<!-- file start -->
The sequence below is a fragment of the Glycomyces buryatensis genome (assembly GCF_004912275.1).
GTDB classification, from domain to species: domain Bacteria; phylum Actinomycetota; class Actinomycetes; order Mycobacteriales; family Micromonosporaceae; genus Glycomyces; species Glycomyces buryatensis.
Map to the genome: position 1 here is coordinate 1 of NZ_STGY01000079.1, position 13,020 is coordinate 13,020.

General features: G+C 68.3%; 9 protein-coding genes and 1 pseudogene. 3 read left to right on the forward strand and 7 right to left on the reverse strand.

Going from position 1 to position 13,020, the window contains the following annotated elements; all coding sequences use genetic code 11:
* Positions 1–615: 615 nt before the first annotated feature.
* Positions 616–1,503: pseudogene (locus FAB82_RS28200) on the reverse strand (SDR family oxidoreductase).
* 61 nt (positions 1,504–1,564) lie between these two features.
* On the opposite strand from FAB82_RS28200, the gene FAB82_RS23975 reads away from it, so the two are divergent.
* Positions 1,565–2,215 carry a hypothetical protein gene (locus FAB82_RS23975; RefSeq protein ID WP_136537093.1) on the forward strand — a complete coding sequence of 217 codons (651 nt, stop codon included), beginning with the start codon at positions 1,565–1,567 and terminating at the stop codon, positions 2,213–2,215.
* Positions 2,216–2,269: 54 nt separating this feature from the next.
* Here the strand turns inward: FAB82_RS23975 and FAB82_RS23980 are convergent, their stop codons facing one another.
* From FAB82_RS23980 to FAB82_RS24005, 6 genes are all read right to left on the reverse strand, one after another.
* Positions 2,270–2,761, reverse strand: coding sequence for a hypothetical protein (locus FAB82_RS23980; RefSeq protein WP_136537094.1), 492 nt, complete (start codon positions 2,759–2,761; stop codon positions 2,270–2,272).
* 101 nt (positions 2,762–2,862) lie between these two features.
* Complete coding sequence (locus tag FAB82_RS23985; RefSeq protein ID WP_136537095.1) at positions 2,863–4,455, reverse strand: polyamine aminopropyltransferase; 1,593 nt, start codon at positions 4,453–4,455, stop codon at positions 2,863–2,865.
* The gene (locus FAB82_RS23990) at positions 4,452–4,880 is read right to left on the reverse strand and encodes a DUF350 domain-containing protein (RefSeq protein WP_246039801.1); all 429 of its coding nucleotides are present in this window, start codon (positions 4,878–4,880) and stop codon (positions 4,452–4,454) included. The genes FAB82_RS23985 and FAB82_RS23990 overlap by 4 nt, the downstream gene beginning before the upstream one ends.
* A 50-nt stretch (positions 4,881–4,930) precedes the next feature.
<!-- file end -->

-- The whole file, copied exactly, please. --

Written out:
The sequence below is a fragment of the Glycomyces buryatensis genome (assembly GCF_004912275.1).
GTDB classification, from domain to species: domain Bacteria; phylum Actinomycetota; class Actinomycetes; order Mycobacteriales; family Micromonosporaceae; genus Glycomyces; species Glycomyces buryatensis.
Map to the genome: position 1 here is coordinate 1 of NZ_STGY01000079.1, position 13,020 is coordinate 13,020.

General features: G+C 68.3%; 9 protein-coding genes and 1 pseudogene. 3 read left to right on the forward strand and 7 right to left on the reverse strand.

Going from position 1 to position 13,020, the window contains the following annotated elements; all coding sequences use genetic code 11:
* Positions 1–615: 615 nt before the first annotated feature.
* Positions 616–1,503: pseudogene (locus FAB82_RS28200) on the reverse strand (SDR family oxidoreductase).
* 61 nt (positions 1,504–1,564) lie between these two features.
* On the opposite strand from FAB82_RS28200, the gene FAB82_RS23975 reads away from it, so the two are divergent.
* Positions 1,565–2,215 carry a hypothetical protein gene (locus FAB82_RS23975; RefSeq protein ID WP_136537093.1) on the forward strand — a complete coding sequence of 217 codons (651 nt, stop codon included), beginning with the start codon at positions 1,565–1,567 and terminating at the stop codon, positions 2,213–2,215.
* Positions 2,216–2,269: 54 nt separating this feature from the next.
* Here the strand turns inward: FAB82_RS23975 and FAB82_RS23980 are convergent, their stop codons facing one another.
* From FAB82_RS23980 to FAB82_RS24005, 6 genes are all read right to left on the reverse strand, one after another.
* Positions 2,270–2,761, reverse strand: coding sequence for a hypothetical protein (locus FAB82_RS23980; RefSeq protein WP_136537094.1), 492 nt, complete (start codon positions 2,759–2,761; stop codon positions 2,270–2,272).
* 101 nt (positions 2,762–2,862) lie between these two features.
* Complete coding sequence (locus tag FAB82_RS23985; RefSeq protein ID WP_136537095.1) at positions 2,863–4,455, reverse strand: polyamine aminopropyltransferase; 1,593 nt, start codon at positions 4,453–4,455, stop codon at positions 2,863–2,865.
* The gene (locus FAB82_RS23990) at positions 4,452–4,880 is read right to left on the reverse strand and encodes a DUF350 domain-containing protein (RefSeq protein WP_246039801.1); all 429 of its coding nucleotides are present in this window, start codon (positions 4,878–4,880) and stop codon (positions 4,452–4,454) included. The genes FAB82_RS23985 and FAB82_RS23990 overlap by 4 nt, the downstream gene beginning before the upstream one ends.
* A 50-nt stretch (positions 4,881–4,930) precedes the next feature.